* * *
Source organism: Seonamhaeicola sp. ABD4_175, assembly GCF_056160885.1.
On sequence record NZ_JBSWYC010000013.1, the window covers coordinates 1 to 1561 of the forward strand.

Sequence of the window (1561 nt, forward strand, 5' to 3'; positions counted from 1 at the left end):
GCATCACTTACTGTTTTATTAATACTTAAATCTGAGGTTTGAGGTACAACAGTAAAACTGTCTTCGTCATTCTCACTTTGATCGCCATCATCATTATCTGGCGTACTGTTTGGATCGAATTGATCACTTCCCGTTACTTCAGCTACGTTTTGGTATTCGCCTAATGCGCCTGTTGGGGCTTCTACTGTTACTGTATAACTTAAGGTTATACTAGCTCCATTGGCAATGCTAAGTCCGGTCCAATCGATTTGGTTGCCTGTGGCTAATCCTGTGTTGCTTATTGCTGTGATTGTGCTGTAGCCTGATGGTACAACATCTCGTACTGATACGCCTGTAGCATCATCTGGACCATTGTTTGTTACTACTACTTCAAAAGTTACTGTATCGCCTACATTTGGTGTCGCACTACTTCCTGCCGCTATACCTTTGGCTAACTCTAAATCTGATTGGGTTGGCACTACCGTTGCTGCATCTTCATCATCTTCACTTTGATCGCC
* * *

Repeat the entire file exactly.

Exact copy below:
Source organism: Seonamhaeicola sp. ABD4_175, assembly GCF_056160885.1.
On sequence record NZ_JBSWYC010000013.1, the window covers coordinates 1 to 1561 of the forward strand.

Sequence of the window (1561 nt, forward strand, 5' to 3'; positions counted from 1 at the left end):
GCATCACTTACTGTTTTATTAATACTTAAATCTGAGGTTTGAGGTACAACAGTAAAACTGTCTTCGTCATTCTCACTTTGATCGCCATCATCATTATCTGGCGTACTGTTTGGATCGAATTGATCACTTCCCGTTACTTCAGCTACGTTTTGGTATTCGCCTAATGCGCCTGTTGGGGCTTCTACTGTTACTGTATAACTTAAGGTTATACTAGCTCCATTGGCAATGCTAAGTCCGGTCCAATCGATTTGGTTGCCTGTGGCTAATCCTGTGTTGCTTATTGCTGTGATTGTGCTGTAGCCTGATGGTACAACATCTCGTACTGATACGCCTGTAGCATCATCTGGACCATTGTTTGTTACTACTACTTCAAAAGTTACTGTATCGCCTACATTTGGTGTCGCACTACTTCCTGCCGCTATACCTTTGGCTAACTCTAAATCTGATTGGGTTGGCACTACCGTTGCTGCATCTTCATCATCTTCACTTTGATCGCC